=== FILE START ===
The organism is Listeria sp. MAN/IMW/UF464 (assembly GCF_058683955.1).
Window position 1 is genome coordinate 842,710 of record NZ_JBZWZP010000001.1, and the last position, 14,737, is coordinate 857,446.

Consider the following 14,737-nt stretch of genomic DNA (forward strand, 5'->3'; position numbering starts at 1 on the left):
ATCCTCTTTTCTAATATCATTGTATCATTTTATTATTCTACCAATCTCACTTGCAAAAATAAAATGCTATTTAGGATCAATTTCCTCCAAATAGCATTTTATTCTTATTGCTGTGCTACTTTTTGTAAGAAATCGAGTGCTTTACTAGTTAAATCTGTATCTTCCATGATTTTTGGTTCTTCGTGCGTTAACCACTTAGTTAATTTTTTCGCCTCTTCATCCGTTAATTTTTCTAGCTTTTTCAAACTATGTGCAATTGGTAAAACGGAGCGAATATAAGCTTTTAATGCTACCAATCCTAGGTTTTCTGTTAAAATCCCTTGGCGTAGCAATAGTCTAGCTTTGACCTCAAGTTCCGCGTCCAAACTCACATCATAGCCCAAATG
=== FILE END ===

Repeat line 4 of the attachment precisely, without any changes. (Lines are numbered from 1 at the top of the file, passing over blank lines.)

ATCCTCTTTTCTAATATCATTGTATCATTTTATTATTCTACCAATCTCACTTGCAAAAATAAAATGCTATTTAGGATCAATTTCCTCCAAATAGCATTTTATTCTTATTGCTGTGCTACTTTTTGTAAGAAATCGAGTGCTTTACTAGTTAAATCTGTATCTTCCATGATTTTTGGTTCTTCGTGCGTTAACCACTTAGTTAATTTTTTCGCCTCTTCATCCGTTAATTTTTCTAGCTTTTTCAAACTATGTGCAATTGGTAAAACGGAGCGAATATAAGCTTTTAATGCTACCAATCCTAGGTTTTCTGTTAAAATCCCTTGGCGTAGCAATAGTCTAGCTTTGACCTCAAGTTCCGCGTCCAAACTCACATCATAGCCCAAATG